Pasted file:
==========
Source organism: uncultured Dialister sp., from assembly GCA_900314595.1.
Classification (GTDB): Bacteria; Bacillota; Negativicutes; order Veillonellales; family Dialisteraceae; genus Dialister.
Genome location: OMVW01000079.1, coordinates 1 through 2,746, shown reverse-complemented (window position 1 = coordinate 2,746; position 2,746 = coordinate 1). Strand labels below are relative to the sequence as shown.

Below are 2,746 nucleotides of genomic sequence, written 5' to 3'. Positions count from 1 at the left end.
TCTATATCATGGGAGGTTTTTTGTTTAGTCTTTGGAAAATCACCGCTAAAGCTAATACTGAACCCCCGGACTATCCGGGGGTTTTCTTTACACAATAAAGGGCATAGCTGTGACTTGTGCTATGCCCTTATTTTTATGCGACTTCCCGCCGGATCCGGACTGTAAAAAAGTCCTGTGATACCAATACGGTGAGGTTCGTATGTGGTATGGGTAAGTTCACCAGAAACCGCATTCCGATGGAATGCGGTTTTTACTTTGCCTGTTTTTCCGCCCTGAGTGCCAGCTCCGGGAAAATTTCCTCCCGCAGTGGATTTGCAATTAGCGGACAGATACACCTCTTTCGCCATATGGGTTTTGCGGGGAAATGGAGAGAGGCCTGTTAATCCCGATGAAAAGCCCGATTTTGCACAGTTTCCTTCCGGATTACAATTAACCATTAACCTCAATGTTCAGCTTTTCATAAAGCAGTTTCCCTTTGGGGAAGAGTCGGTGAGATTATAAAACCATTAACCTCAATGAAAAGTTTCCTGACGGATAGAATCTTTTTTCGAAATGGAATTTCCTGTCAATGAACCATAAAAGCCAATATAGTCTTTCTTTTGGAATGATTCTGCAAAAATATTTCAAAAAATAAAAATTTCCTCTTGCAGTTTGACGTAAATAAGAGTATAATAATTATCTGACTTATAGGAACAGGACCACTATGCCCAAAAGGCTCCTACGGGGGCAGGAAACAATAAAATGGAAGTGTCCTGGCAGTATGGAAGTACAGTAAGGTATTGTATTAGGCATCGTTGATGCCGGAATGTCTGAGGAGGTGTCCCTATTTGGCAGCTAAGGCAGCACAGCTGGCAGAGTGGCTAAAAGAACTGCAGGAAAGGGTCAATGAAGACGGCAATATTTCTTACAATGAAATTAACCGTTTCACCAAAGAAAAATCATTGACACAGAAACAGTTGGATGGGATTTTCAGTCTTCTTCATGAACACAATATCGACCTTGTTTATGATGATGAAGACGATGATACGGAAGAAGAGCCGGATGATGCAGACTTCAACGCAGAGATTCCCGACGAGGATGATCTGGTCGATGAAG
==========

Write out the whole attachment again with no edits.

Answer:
Source organism: uncultured Dialister sp., from assembly GCA_900314595.1.
Classification (GTDB): Bacteria; Bacillota; Negativicutes; order Veillonellales; family Dialisteraceae; genus Dialister.
Genome location: OMVW01000079.1, coordinates 1 through 2,746, shown reverse-complemented (window position 1 = coordinate 2,746; position 2,746 = coordinate 1). Strand labels below are relative to the sequence as shown.

Below are 2,746 nucleotides of genomic sequence, written 5' to 3'. Positions count from 1 at the left end.
TCTATATCATGGGAGGTTTTTTGTTTAGTCTTTGGAAAATCACCGCTAAAGCTAATACTGAACCCCCGGACTATCCGGGGGTTTTCTTTACACAATAAAGGGCATAGCTGTGACTTGTGCTATGCCCTTATTTTTATGCGACTTCCCGCCGGATCCGGACTGTAAAAAAGTCCTGTGATACCAATACGGTGAGGTTCGTATGTGGTATGGGTAAGTTCACCAGAAACCGCATTCCGATGGAATGCGGTTTTTACTTTGCCTGTTTTTCCGCCCTGAGTGCCAGCTCCGGGAAAATTTCCTCCCGCAGTGGATTTGCAATTAGCGGACAGATACACCTCTTTCGCCATATGGGTTTTGCGGGGAAATGGAGAGAGGCCTGTTAATCCCGATGAAAAGCCCGATTTTGCACAGTTTCCTTCCGGATTACAATTAACCATTAACCTCAATGTTCAGCTTTTCATAAAGCAGTTTCCCTTTGGGGAAGAGTCGGTGAGATTATAAAACCATTAACCTCAATGAAAAGTTTCCTGACGGATAGAATCTTTTTTCGAAATGGAATTTCCTGTCAATGAACCATAAAAGCCAATATAGTCTTTCTTTTGGAATGATTCTGCAAAAATATTTCAAAAAATAAAAATTTCCTCTTGCAGTTTGACGTAAATAAGAGTATAATAATTATCTGACTTATAGGAACAGGACCACTATGCCCAAAAGGCTCCTACGGGGGCAGGAAACAATAAAATGGAAGTGTCCTGGCAGTATGGAAGTACAGTAAGGTATTGTATTAGGCATCGTTGATGCCGGAATGTCTGAGGAGGTGTCCCTATTTGGCAGCTAAGGCAGCACAGCTGGCAGAGTGGCTAAAAGAACTGCAGGAAAGGGTCAATGAAGACGGCAATATTTCTTACAATGAAATTAACCGTTTCACCAAAGAAAAATCATTGACACAGAAACAGTTGGATGGGATTTTCAGTCTTCTTCATGAACACAATATCGACCTTGTTTATGATGATGAAGACGATGATACGGAAGAAGAGCCGGATGATGCAGACTTCAACGCAGAGATTCCCGACGAGGATGATCTGGTCGATGAAG